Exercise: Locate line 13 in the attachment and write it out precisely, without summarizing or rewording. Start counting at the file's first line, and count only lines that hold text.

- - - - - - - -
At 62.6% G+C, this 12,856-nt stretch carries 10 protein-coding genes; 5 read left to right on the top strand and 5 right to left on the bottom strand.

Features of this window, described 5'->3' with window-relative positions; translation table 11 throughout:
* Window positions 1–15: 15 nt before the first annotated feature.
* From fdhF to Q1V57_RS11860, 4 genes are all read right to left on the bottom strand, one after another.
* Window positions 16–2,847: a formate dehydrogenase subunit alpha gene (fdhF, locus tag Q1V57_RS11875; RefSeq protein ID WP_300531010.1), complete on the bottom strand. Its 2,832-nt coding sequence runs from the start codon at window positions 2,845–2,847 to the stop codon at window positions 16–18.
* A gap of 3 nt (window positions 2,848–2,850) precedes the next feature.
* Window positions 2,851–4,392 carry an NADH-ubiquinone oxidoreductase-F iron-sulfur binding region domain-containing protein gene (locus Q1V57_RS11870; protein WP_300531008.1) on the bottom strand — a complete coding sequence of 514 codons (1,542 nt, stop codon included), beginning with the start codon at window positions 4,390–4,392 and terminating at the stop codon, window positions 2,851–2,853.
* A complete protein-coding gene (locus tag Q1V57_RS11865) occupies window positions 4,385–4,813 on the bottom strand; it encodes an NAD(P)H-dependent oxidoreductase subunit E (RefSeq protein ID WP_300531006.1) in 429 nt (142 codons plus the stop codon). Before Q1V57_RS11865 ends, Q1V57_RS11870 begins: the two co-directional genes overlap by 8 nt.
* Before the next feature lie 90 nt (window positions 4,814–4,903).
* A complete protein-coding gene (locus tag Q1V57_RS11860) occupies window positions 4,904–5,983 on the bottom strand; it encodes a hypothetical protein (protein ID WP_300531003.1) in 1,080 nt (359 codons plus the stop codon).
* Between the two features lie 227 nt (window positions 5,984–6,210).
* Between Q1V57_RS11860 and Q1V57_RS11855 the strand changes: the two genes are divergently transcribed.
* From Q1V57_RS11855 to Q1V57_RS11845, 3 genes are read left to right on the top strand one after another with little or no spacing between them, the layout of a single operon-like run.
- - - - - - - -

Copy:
* From Q1V57_RS11855 to Q1V57_RS11845, 3 genes are read left to right on the top strand one after another with little or no spacing between them, the layout of a single operon-like run.